URI gets $14M grant for cognitive disability care
CRANSTON, R.I.—The University of Rhode Island will lead an effort to improve health care for adults with dementia and other significant intellectual disabilities while reducing the cost to taxpayers, thanks to a $14 million federal grant announced Monday.
The money will pay for a new approach that stresses community-based and preventative care for cognitively disabled patients and that aims to reduce more costly hospitalizations and emergency room visits. The grant is expected to save the state and federal governments $15.5 million in health care costs over three years.
"This is the best kind of savings -- savings that come from improved performance," U.S. Sen. Sheldon Whitehouse, a Democrat, said following the announcement. "These are people who have a lot of poverty ... a lot of illness. They will receive better care at a lower cost to the taxpayers."
The project is the creation of URI professor Elaina Goldstein, whose proposal was one of 107 around the United States selected for a grant from among 3,000 applicants. Goldstein said her intention is to help a vulnerable group of Rhode Islanders get better care at lower costs. She said she hopes other states will adopt similar initiatives when they see it working in Rhode Island.
"One of the things about being Rhode island is that you get to test things on a small scale," she said.
The program is expected to serve as many as 1,900 patients over the age of 20 who have significant cognitive disabilities, like dementia or those with Alzheimers disease, who receive Medicaid and Medicare benefits. Goldstein said she's optimistic the program will be continued after three years.
The project will combine a focus on preventative medicine with teams of health care providers that tailor care to suit an individual person's needs. When possible, care will be administered at community agencies that work with disabled adults. Patients would also be taught ways they can manage chronic health problems to reduce hospital and nursing home admissions.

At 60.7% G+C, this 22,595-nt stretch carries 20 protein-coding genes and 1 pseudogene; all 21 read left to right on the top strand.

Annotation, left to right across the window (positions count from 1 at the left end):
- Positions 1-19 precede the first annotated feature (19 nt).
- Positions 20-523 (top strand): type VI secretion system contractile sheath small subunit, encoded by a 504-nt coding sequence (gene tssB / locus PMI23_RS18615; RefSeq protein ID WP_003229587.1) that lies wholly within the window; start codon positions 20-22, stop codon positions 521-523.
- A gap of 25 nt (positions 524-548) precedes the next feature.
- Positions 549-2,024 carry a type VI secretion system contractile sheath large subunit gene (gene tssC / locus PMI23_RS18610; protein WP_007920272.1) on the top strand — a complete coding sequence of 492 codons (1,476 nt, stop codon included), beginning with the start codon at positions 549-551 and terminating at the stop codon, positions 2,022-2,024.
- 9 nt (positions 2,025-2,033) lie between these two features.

Unnecessary visits to emergency rooms can drive up the costs of caring for adults with chronic illnesses, Goldstein said. She said giving patients better preventative care -- and help managing their conditions on their own -- reduces the burden on emergency rooms and gives the patient a better quality of life.
The program is expected to provide about 31 new health care jobs and training for 226 workers. The new positions are expected to be filled by people with disabilities, some of whom will work as peer mentors to offer guidance to other disabled adults.
Whitehouse, Gov. Lincoln Chafee, U.S. Rep. David Cicilline and URI officials made the formal announcement at AccessPoint RI, a nonprofit agency that works with adults with disabilities. The group is one of four agencies that will work with URI on the project. Chafee said Goldstein's project shows government can find more effective ways of providing vital services.
"Go URI," said Chafee, an independent. "Keep up the good work."